heads, this number was selected because at the time they thought it
would be more than enough to accommodate even the largest disks.
Obviously they were wrong...
This CHS notation is still in use today, but only because of backwards
compatibility reasons: most recent operating systems don't use these
numbers anymore. Since disks these days are quite big, disk manufacturers
almost always set the number of sectors per ring to 63 (the max possible
value) and the number of heads per cylinder to 255 (again, the max
possible value). If you'd make these numbers smaller you could get a
huge number of cylinders so it makes sense to select the highest
possible values for heads and sectors: bigger chunks are easier to
manage. For this reason most modern day disks will tell you that they
have 63 sectors per head and 255 heads per cylinder, even if in fact
that's not the way the disk is made up.
So what does this have to do with partitions?
All Windows versions before Windows Vista used these CHS
numbers to select the start- and end location for a partition: a
partition would always start on the first sector of a head location, and
the partition would always end at a cylinder end location. Example:
let's say we have a disk that has 63 sectors per ring, 255 heads per
cylinder and 1000 cylinders. A start location for a partition could be
0-1-1 (cylinder 0, head 1, the first sector) and an end location could
be 74-254-63 (cylinder 74, head 254 and sector 63). In this example 254
is the highest possible head number and 63 is the highest possible
sector number: if you continue to the next sector these values would
roll back their starting values, and the cylinder number would increase
by 1. That's why we call this type of location (head 254 and sector 63)
a 'cylinder end location'.
For this reason a partition would never be the exact size that you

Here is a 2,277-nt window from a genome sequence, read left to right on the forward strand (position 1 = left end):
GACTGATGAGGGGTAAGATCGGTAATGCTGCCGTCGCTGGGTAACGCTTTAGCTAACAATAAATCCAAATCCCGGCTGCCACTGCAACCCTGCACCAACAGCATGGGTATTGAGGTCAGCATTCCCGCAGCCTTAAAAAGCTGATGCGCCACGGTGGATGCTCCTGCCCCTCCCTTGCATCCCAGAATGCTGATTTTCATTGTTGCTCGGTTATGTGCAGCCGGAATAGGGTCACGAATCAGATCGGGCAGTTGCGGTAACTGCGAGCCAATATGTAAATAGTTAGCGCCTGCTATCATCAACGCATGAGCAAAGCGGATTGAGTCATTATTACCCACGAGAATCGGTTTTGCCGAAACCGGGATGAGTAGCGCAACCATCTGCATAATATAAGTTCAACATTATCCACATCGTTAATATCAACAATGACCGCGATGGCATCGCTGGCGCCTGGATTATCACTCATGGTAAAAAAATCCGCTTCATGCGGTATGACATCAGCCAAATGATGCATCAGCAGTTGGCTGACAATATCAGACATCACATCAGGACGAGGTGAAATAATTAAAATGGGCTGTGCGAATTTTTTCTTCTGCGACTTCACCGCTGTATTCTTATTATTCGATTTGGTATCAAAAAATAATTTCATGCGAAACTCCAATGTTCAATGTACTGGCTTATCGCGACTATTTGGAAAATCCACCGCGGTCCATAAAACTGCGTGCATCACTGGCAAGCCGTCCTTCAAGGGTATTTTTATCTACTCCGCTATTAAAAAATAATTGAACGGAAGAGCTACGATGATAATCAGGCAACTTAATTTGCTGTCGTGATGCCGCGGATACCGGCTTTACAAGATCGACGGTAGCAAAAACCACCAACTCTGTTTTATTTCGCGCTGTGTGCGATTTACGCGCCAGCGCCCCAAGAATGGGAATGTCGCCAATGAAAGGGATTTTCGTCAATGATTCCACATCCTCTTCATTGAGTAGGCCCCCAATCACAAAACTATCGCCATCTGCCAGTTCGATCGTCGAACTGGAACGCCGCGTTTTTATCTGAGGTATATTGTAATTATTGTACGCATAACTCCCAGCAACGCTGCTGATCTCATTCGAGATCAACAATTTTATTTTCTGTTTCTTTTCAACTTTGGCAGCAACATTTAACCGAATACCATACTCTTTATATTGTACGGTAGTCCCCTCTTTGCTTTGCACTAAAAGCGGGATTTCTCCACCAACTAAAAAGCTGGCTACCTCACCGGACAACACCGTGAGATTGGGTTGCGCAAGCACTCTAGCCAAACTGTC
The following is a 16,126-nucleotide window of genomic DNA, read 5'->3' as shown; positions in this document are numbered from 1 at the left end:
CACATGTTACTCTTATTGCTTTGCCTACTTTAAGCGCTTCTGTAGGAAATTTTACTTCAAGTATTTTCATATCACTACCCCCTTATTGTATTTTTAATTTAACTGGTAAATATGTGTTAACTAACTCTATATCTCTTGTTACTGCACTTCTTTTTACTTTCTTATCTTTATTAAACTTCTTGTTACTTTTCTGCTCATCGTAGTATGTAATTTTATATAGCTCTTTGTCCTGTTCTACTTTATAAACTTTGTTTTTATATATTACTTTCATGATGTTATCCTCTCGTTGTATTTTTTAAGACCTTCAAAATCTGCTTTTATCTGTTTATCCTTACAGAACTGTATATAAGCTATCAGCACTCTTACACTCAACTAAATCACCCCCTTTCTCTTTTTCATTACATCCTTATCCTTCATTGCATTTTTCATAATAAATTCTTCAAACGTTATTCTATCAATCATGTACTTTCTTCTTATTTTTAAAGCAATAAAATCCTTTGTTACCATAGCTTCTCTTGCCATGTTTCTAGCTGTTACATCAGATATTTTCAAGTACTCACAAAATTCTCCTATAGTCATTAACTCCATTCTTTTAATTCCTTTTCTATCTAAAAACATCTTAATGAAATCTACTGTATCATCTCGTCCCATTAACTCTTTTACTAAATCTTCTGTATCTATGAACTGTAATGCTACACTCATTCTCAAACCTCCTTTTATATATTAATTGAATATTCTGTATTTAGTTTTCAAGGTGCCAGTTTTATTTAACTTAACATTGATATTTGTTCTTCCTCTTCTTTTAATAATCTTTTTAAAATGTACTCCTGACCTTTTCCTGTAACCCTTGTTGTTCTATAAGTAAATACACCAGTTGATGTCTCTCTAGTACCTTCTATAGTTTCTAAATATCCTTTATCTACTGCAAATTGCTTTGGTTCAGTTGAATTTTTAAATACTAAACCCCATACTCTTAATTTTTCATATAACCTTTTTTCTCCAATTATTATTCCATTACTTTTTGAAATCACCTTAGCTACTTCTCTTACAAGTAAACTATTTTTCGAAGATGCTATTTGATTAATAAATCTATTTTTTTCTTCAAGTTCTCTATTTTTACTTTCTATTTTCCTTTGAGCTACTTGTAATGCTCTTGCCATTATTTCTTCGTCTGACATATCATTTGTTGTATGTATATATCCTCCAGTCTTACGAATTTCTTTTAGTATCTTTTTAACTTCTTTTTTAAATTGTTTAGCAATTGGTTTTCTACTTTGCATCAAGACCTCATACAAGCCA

selected: during creation a partition was stretched or shrunk to make
sure the start- and end locations would be according to the rules as
If a partition is created according to these rules, a partition is 'CHS
Windows Vista ignores the whole CHS nightmare and uses only LBA
addressing, so Vista starts counting at sector 0 and simply sequentially
counts onwards. A new formula is introduced to determine the start- and
end locations for partitions: a start location is always a multiple of
2048, an end location is always a multiple of 2048 minus 1. Nice and
simple. The number 2048 was selected for a reason: 1 sector contains 512
bytes so 2048 sectors is exactly 1 megabyte. So if you create a
partition of x megabytes in Windows Vista, it will be exactly that size
If a partition is created according to these rules, a partition is
'megabyte aligned'. The new rules are also used by Windows 7/8 and the
more recent Windows 200X server versions.
And finally, what does all this have to do with DiskPatch?
DiskPatch uses a clever method to search the disk for partition
remnants. As you can see from the explanation above, it's imperative
that DiskPatch knows where to search. Therefore DiskPatch needs to know
if the partitions were created using Windows Vista (so DiskPatch can
look at LBA locations that are a multiple of 2048) or if the partitions
were created using earlier versions of Windows (so DiskPatch can look at
the correct CHS locations). If you would let DiskPatch scan a Vista disk
in CHS mode it's likely that nothing would be found, so it's essential
that you select the correct search method. Also, if DiskPatch
accidentally finds stuff while using the wrong search method, the repair
would probably lead to partitions that can't be accessed, or partitions
may even be damaged by the actual repair. For this reason you should
always enable the Undo feature, and make sure you use the correct